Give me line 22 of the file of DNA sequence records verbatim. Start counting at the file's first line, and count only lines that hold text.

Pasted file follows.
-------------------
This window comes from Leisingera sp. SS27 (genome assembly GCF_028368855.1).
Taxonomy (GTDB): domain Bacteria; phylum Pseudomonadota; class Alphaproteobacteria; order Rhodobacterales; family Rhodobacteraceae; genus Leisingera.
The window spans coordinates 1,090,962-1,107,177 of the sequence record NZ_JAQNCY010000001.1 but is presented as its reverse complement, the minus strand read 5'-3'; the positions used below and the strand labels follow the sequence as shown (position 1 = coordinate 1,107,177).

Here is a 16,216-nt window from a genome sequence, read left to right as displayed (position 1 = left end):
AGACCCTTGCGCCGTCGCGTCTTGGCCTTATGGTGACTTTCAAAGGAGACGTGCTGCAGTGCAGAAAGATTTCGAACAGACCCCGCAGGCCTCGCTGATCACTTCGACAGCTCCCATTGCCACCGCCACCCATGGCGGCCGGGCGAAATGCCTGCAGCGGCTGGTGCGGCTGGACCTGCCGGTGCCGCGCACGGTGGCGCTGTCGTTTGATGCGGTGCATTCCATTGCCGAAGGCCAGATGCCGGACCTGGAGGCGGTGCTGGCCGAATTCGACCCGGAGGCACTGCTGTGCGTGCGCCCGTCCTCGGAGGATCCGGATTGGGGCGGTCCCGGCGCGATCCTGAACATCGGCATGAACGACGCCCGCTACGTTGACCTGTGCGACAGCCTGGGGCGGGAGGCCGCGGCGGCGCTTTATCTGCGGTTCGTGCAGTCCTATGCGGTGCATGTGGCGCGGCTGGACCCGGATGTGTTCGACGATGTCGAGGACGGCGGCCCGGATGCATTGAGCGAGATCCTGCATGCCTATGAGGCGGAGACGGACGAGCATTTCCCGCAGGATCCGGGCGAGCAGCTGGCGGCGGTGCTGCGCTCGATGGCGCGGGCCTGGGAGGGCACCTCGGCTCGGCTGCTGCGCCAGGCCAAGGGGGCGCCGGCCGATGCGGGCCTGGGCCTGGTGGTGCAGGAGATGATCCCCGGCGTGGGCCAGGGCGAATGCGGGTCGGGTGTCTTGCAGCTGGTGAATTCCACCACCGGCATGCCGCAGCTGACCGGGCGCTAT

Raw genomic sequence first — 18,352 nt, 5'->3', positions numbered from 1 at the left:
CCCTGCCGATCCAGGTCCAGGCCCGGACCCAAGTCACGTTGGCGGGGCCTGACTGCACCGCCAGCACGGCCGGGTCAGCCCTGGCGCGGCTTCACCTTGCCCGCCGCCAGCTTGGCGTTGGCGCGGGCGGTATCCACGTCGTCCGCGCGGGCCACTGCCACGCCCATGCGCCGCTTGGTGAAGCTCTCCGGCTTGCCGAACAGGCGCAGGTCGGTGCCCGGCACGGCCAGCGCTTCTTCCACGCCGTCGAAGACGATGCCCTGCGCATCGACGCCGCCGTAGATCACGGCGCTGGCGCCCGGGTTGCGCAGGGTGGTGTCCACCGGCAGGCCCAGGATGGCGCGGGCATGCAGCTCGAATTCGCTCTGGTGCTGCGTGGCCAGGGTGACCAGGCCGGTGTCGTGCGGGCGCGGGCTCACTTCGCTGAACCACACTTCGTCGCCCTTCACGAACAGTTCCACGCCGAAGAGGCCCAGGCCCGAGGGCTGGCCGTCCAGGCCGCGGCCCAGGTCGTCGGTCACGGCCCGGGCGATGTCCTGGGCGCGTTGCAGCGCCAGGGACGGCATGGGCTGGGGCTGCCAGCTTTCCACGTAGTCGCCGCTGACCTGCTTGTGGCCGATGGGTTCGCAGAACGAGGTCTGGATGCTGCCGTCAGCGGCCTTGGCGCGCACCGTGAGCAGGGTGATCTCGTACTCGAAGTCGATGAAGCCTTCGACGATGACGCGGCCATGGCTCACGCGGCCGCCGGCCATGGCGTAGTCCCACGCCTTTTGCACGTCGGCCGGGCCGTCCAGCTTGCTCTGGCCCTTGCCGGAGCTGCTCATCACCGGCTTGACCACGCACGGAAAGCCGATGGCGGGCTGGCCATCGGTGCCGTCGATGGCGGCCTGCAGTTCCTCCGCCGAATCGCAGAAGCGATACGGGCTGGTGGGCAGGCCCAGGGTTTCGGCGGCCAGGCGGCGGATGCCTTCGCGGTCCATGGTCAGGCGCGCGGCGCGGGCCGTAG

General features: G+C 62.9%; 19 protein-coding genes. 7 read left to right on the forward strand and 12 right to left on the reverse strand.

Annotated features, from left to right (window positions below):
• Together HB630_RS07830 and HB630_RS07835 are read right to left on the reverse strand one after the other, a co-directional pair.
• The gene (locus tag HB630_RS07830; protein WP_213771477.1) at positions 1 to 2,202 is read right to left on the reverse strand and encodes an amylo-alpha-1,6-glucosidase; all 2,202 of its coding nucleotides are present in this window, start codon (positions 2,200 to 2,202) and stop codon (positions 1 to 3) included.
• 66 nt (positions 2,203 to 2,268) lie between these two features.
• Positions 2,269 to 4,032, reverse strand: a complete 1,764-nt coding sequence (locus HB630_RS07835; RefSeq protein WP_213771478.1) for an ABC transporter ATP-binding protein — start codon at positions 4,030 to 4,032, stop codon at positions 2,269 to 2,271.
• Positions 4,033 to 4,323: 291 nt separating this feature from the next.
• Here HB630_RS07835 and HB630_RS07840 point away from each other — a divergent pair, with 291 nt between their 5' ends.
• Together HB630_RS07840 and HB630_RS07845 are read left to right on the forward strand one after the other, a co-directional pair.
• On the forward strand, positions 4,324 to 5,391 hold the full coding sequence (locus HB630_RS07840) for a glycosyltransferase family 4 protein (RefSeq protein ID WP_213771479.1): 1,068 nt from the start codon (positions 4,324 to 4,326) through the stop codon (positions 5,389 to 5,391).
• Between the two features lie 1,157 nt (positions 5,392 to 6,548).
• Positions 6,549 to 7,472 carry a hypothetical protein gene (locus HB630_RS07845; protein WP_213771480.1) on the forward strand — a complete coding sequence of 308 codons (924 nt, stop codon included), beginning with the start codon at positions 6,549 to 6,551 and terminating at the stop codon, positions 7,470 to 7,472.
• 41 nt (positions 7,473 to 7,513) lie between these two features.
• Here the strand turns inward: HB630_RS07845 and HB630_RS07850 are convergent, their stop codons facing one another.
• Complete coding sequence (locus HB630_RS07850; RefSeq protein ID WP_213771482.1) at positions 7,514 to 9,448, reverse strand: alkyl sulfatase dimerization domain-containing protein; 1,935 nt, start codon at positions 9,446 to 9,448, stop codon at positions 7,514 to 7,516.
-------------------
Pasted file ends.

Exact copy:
• Complete coding sequence (locus HB630_RS07850; RefSeq protein ID WP_213771482.1) at positions 7,514 to 9,448, reverse strand: alkyl sulfatase dimerization domain-containing protein; 1,935 nt, start codon at positions 9,446 to 9,448, stop codon at positions 7,514 to 7,516.